If you're interested in security, you've probably already heard of security-focused Linux distros like Tails, Kali, and Qubes. They're really useful for browsing anonymously, penetration testing, and tightening down your system so it's secure from would-be hackers. Here are the strengths and weaknesses of all three.
It seems like every other day we hear about another hack, browser exploit, or nasty bit of malware. If you do a lot of your browsing on public Wi-Fi networks, you're a lot more susceptible to these types of hacks. A security-focused distribution of Linux can help. For most of us, the use cases here are pretty simple.
Google has announced an open source tool for testing network traffic security called Nogotofail. The project is now available on GitHub, and Google is inviting the community to work with it and help improve the security of networks and the Internet.
Many people are familiar with the “HTTPS everywhere” tool, and a related Firefox add-on, which protect online security. Nogotofail is a roughly similar tool, but is more robust. Here are the details.
Similarly, moves by both Microsoft and Amazon, among others, to set up local data centres in the EU will not on their own protect European data unless that is encrypted by the companies themselves, and the cloud computing providers do *not* have access to the keys. Indeed, if the data is encrypted in this way, local storage is not so important, since the NSA will have an equally hard time decrypting it wherever it is held - as far as we know, that is.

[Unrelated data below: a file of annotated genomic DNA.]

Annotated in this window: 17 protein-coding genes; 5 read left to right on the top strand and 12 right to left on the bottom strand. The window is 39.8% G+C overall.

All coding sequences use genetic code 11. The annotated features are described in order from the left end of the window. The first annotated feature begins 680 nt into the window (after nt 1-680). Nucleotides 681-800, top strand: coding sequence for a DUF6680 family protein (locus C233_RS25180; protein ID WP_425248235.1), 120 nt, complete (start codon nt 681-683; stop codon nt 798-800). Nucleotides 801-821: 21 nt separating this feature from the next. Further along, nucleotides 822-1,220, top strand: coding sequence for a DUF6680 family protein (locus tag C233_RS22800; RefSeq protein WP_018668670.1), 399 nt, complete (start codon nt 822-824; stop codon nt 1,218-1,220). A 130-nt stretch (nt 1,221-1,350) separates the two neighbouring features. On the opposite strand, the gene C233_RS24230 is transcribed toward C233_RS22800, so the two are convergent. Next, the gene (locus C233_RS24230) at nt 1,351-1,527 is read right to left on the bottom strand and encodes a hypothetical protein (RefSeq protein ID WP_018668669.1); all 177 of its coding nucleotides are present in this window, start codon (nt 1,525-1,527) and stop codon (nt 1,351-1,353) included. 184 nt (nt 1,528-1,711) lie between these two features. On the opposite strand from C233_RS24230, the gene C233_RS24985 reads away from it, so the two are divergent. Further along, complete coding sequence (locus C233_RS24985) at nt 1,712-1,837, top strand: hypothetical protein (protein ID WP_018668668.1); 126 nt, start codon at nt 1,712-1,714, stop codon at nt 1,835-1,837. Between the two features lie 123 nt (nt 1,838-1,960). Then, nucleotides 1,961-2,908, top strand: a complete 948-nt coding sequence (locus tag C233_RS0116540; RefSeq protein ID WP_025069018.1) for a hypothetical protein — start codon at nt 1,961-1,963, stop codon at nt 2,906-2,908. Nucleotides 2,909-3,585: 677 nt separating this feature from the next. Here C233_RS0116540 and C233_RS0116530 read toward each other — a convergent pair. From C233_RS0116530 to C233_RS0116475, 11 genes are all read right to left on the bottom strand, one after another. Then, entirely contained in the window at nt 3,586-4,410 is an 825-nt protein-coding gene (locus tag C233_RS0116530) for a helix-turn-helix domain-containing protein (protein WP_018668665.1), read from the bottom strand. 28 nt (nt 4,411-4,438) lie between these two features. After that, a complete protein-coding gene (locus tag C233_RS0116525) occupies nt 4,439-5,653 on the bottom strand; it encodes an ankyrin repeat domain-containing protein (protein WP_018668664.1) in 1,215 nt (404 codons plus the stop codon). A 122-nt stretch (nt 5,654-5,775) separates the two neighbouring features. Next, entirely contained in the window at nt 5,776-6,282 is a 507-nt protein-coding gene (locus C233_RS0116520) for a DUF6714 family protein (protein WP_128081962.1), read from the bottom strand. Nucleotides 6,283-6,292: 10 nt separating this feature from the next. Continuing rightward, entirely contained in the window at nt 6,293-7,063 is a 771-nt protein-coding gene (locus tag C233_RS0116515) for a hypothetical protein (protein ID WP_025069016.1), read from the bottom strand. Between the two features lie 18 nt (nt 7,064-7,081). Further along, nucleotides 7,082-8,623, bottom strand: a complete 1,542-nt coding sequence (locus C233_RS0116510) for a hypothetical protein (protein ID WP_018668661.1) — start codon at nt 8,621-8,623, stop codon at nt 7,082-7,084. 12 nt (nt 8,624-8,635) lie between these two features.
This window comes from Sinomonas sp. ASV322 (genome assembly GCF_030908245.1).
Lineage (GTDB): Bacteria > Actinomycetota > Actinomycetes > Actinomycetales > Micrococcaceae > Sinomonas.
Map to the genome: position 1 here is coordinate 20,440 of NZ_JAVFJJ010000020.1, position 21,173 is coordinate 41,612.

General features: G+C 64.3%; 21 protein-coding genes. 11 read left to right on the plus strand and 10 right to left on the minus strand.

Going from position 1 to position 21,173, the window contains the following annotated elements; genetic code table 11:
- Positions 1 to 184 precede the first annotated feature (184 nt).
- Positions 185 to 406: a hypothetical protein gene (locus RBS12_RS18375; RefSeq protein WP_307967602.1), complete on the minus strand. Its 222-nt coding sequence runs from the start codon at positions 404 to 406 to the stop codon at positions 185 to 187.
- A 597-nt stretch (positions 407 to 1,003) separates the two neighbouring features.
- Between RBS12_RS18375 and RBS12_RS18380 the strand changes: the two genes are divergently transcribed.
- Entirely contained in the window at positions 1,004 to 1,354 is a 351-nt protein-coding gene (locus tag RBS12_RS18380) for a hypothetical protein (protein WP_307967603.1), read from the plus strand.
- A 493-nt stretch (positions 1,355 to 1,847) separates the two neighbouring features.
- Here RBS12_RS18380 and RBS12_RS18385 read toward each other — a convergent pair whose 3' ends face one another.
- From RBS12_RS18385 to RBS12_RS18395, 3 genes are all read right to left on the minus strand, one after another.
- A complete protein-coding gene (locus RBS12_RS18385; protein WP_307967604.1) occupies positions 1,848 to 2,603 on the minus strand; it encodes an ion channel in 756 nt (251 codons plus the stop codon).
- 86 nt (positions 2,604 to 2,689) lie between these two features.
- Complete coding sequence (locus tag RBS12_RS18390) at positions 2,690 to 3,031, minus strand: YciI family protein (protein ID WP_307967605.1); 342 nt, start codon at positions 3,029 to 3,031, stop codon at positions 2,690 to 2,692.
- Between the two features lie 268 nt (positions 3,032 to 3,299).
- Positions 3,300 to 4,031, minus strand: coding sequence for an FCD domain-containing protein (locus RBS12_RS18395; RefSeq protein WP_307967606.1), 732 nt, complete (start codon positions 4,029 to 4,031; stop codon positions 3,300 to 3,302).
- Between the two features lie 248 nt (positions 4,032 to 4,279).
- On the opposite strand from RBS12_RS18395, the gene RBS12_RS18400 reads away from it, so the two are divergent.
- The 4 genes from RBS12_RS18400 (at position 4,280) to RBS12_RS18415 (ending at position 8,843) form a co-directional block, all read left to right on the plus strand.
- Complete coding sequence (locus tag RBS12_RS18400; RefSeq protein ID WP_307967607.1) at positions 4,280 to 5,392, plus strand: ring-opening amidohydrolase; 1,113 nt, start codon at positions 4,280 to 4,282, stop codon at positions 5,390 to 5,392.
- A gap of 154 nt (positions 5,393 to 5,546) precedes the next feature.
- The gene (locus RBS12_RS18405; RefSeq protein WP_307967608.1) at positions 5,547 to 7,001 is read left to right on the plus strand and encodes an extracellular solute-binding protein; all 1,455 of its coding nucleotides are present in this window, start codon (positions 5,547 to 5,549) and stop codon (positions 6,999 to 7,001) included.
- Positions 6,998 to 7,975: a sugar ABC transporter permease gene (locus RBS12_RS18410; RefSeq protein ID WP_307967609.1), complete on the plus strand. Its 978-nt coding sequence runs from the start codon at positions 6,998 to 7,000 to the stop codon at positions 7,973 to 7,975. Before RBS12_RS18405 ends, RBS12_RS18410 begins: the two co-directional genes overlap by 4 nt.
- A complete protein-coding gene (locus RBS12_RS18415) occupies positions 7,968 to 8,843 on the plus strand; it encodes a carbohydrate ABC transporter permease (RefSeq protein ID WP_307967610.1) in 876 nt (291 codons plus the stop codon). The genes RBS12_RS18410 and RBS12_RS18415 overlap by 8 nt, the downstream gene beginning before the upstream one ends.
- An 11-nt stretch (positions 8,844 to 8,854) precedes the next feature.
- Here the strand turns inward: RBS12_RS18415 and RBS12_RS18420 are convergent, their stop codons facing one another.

Because of that recent US court judgment ordering Microsoft to hand over emails held in Ireland, many people are now aware of the dangers of cloud computing in the absence of encryption under the control of the customer. But very few seem to have woken up to the problems of backdoors in proprietary software that I mentioned at the start of this post. One important exception is the German government, which according to Sky News is working on an extremely significant law in this area
GnuPG, also known as GPG, allows to encrypt and sign data and
communication, features a versatile key management system as well as
access modules for public key directories. GnuPG itself is a command
line tool with features for easy integration with other applications.
A wealth of frontend applications and libraries making use of GnuPG
are available. Since version 2 GnuPG provides support for S/MIME and
Secure Shell in addition to OpenPGP.
The internet of things (IoT) offers endless possibilities for smart devices and their applications. So it’s no wonder that the IoT is as equally tempting to hackers, as it is to developers, keen to showcase their latest developments.
A lack of security issues doesn’t mean you’re OK – you’re probably just not being targeted yet.
This paper is designed to help anyone who is developing an internet-enabled Linux device for personal or business use. It highlights the main areas to consider and provides a practical checklist for developing applications for Embedded Linux.
LastPass has published an open source command line application to provide terminal-loving devs with alternative access to their passwords and login data.
The outfit says the app improves user security, with a growing list of commands that lets users edit their LastPass data. It also supports functions such as regular automated password changes and the ability to generate and store passwords for servers.
LastPass community manager Amber Gott said it welcomed community pull requests.